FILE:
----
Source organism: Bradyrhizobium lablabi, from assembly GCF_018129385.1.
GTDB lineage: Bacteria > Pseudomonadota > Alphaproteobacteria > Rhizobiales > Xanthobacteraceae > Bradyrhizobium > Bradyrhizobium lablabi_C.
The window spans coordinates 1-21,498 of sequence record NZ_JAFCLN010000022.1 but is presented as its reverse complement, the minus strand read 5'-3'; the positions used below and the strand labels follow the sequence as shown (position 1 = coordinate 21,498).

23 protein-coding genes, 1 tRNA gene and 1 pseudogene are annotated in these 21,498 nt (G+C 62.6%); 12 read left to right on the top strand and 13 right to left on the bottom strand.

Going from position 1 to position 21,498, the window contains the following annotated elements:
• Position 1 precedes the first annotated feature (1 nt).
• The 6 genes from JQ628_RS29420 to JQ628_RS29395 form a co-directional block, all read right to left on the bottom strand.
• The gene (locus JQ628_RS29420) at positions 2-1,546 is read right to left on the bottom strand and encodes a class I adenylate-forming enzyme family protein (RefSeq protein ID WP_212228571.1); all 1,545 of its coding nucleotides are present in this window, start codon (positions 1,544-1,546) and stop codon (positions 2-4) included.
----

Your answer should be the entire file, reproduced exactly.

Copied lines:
Source organism: Bradyrhizobium lablabi, from assembly GCF_018129385.1.
GTDB lineage: Bacteria > Pseudomonadota > Alphaproteobacteria > Rhizobiales > Xanthobacteraceae > Bradyrhizobium > Bradyrhizobium lablabi_C.
The window spans coordinates 1-21,498 of sequence record NZ_JAFCLN010000022.1 but is presented as its reverse complement, the minus strand read 5'-3'; the positions used below and the strand labels follow the sequence as shown (position 1 = coordinate 21,498).

23 protein-coding genes, 1 tRNA gene and 1 pseudogene are annotated in these 21,498 nt (G+C 62.6%); 12 read left to right on the top strand and 13 right to left on the bottom strand.

Going from position 1 to position 21,498, the window contains the following annotated elements:
• Position 1 precedes the first annotated feature (1 nt).
• The 6 genes from JQ628_RS29420 to JQ628_RS29395 form a co-directional block, all read right to left on the bottom strand.
• The gene (locus JQ628_RS29420) at positions 2-1,546 is read right to left on the bottom strand and encodes a class I adenylate-forming enzyme family protein (RefSeq protein ID WP_212228571.1); all 1,545 of its coding nucleotides are present in this window, start codon (positions 1,544-1,546) and stop codon (positions 2-4) included.